let my soul pick whatever trash it wants

work in progress, juliuswrites, julius ferraro, fiction

i focused on my body: let my spirit pick through whatever trash it wants, i have to drag my heels down this highway. moments later, headlights cast themselves against my back and scattered the darkness ahead to reveal, staggeringly close, a thick life, a musky brown fur, a large, unprecedented reality: a deer, standing before me, looking in the eerie way that prey does both away and at. its alien presence tense, ready, and relaxed all at once, two hooves in the dirt and two on the blacktop. And did I make a move towards it in the very moment that it lunged forward, leaping into the road?

fragments from an in-progress piece of short fiction about memory, deer, and crime.

let my soul pick whatever trash it wants, juliuswrites, julius ferraro, fiction

let my soul pick whatever trash it wants, juliuswrites, julius ferraro, fiction




River Babble, published

river babble, julius ferraro, 34th parallel
alligators, alligators, alligators. i took this photo at Gatorland in Orlando. these are the breeding pits. don’t they look horny?

I’ve had a new piece, River Babble, published by 34th Parallel Magazine. It’s a dream about alligators, fate, and the corrosive effects of wind and rain. You can buy it at 34thparallel.net/.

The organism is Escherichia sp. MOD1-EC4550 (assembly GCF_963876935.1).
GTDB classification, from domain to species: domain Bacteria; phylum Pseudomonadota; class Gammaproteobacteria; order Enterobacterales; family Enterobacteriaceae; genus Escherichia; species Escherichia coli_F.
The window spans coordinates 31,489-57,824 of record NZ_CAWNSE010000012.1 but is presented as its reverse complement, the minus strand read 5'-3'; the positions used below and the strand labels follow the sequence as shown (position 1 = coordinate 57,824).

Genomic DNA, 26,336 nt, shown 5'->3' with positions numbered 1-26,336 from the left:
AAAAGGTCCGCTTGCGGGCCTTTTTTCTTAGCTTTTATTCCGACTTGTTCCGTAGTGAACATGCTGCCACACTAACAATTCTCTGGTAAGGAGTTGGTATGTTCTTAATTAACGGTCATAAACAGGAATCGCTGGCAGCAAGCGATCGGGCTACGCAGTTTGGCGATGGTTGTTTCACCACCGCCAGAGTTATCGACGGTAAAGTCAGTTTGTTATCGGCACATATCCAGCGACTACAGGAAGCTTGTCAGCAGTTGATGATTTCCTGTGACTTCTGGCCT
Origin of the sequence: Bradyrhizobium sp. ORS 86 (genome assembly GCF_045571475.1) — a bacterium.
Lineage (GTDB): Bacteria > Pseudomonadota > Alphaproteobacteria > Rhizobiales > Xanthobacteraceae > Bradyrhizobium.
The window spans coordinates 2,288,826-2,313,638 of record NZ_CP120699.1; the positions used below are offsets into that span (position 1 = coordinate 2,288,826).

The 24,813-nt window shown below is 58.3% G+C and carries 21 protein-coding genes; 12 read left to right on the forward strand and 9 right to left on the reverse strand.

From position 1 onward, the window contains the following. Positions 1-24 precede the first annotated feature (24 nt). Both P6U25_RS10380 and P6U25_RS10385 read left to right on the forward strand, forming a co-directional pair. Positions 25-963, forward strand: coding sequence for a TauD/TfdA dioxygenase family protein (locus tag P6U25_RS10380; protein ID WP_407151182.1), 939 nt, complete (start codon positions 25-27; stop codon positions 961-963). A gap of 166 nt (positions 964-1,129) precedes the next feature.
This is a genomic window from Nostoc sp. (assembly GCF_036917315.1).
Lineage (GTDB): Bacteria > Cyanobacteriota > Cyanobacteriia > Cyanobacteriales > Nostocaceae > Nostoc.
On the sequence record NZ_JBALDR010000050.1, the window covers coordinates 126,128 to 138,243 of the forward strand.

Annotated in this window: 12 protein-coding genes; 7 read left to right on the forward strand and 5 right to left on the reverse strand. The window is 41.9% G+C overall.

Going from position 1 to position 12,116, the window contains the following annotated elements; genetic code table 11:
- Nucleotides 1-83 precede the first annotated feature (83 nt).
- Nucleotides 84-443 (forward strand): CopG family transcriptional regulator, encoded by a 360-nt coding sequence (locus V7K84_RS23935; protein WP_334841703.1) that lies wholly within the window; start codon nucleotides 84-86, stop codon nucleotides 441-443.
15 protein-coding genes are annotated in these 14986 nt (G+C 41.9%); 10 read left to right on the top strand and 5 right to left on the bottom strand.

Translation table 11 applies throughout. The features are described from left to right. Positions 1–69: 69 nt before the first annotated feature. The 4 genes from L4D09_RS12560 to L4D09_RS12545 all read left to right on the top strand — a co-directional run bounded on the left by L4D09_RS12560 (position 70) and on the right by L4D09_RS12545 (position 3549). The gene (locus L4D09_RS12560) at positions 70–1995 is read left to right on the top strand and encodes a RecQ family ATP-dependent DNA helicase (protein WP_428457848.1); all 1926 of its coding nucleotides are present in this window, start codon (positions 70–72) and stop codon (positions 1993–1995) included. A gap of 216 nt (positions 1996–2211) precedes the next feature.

From River Babble:

river babble, julius ferraro, 34th parallel

This is the first piece I’ve published in my recent spat of submissions. In fact, it’s my first piece of published non-journalism since Hideosity, which you shouldn’t read on an empty stomach.

Since writing this, I’ve made contact with folks in Providence who also are interested in super-ancient animals. Particularly, Eli Nixon is obsessed with horseshoe crabs, which are so old we use their immune systems to test vaccines. Just so I don’t leave you thinking alligators are so special . . .

A snippet from my bio in the mag:

I am a walker, like the people in the story. I walk everywhere, and in Philadelphia every street I turn on spools up a set of associations, memories, relationships: when these buildings were built, which other parts of the city they resemble, what I have done, said, seen, and felt there, what other streets branch off and how I feel about them, which turns I usually take and which I don’t like to take and which I will today. I moved to Providence and in comparison Providence presents a vacuum into which anxiety and fear flow. The fear is artificial, but the rootless emptiness isn’t. [. . .] Writing can alienate and de-familiarize, but it can also be an act of familiarization, of naming and staking out and layering associations.

This is what I was thinking about.